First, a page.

By Thomas J. Ryan

The International Council of Shopping Centers (ICSC) predicted a robust back-to-school selling season based on the results of its annual Back-to-School (BTS) survey.

ICSC ‘s survey showed that 78 percent of BTS shoppers expect to spend more this year, a significant increase compared with those who planned to do the same in 2015 (67 percent) and 2014 (50 percent). BTS is considered the second biggest spending season of the year after the holiday season.

When asked why their spending would increase this year, the ICSC survey found 48 percent noted a need to replace wardrobe and school supplies, 44 percent cited that school requirements have changed and 35 percent stated that the items they plan to buy are more expensive than last year. In total, the average BTS shopper is expected to spend $657.00.

Over three-quarters (77 percent) of BTS shoppers will purchase school or office supplies, 68 percent will buy apparel or footwear, and nearly half (47 percent) will spend on electronics. On average, all BTS shoppers will spend nearly $280 on electronics.

The ICSC’s findings were more upbeat than surveys from the National Retail Federation (NRF) as well as one from the Rubicon Project.

The NRF’s survey, released on July 7, found 54 percent of households with school age kids (6 to 17 years old) are planning to spend the same as last year for BTS, slightly down compared to 57 percent who said the same thing last year. When looking at parents with children heading off to college, 37 percent are planning to spend the same as last year, up slightly from 35 percent of those who responded to the same question last year.

Rubicon Project’s second annual BTS Consumer Pulse Survey that explored the purchasing intent of parents of children in grades K-12 and parents with children entering their freshmen year of college found that 61 percent of all parents plan to spend more than they did last year, spending approximately $917 per child on average. College freshmen parents plan to spend more than $1,300 per child, twice what the average K-12 parent plans to spend.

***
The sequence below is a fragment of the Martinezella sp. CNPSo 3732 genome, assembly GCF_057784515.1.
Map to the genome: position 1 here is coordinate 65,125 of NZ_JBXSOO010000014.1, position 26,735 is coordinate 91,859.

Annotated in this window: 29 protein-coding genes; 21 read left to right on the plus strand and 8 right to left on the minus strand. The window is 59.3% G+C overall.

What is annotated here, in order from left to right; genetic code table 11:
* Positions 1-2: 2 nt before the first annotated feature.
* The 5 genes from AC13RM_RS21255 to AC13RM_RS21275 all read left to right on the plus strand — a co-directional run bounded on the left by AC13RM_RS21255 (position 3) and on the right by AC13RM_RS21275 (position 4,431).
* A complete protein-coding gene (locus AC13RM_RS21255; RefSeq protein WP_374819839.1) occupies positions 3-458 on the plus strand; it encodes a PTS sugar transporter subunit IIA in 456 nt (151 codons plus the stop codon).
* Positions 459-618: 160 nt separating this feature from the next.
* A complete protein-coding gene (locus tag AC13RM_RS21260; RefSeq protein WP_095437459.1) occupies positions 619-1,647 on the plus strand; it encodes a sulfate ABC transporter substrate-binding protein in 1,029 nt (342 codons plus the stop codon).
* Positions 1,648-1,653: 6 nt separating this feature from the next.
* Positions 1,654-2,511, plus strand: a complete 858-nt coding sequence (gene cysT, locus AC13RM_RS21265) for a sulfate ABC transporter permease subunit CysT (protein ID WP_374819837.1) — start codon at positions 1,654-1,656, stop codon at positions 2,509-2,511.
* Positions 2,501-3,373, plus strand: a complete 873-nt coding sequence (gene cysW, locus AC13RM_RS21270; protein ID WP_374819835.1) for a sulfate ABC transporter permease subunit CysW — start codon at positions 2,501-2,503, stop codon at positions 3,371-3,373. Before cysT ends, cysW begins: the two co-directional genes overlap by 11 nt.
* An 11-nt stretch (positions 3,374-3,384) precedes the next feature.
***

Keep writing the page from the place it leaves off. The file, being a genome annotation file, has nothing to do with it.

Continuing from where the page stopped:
The following are additional details from each of the reports:


The ICSC survey, based on a sampling of 1,023 adults from July 7 to 10 conducted online by Opinion Research Corp., found that the BTS shopping season is starting and ending earlier this year. More consumers are planning to spend in July and less in September than 2015. Almost one-third of those surveyed have already started spending and 6 percent completed all their shopping needs. August remains the most popular time to shop with 87 percent of Americans planning to do their shopping then. Forty-nine percent of shoppers believe August is the best time for BTS deals, promotions and discounts.

The survey also found that 93 percent of BTS shoppers plan to spend at a mall or shopping center. A third plan to make a purchase online to be picked up in a physical location. Eighty-six percent will use their mobile device while shopping in-store, primarily to compare prices (58 percent), retrieve discounts (45 percent) and view ratings (34 percent).


The NRF survey, based on a poll of more than 6,800 adults with children in K-12 and college conducted by Prosper Insights & Analytics, found more people in both school and college surveys were waiting to shop until later in the season for the best BTS deals. Twenty-eight percent of parents with school-age kids (6 to 17) are planning to use more coupons than last year for BTS. In addition, 25 percent of parents will be studying ad circulars and newspapers for the best BTS deals. Among parents with college students, 28 percent will buy more store brand/generic products, 30 percent will shop for sales more often and 21 percent will use more coupons.

Rubicon Project
Rubicon Project, an online advertising technology firm based in Los Angeles, CA, hired Penn Schoen Berland to conduct 1,506 interviews from June 3 to June 8. Its survey found that more than one-third of all parents (34 percent) and nearly half of college freshman parents (49 percent) – had already started BTS shopping at that time. The survey also found that for the first time, most parents plan to skip brick and mortar outlets for their tech purchases, picking Amazon as their go-to retailer for tech. Sixty percent of all parents surveyed also plan to use mobile devices for some back to school shopping.

Photo courtesy ICSC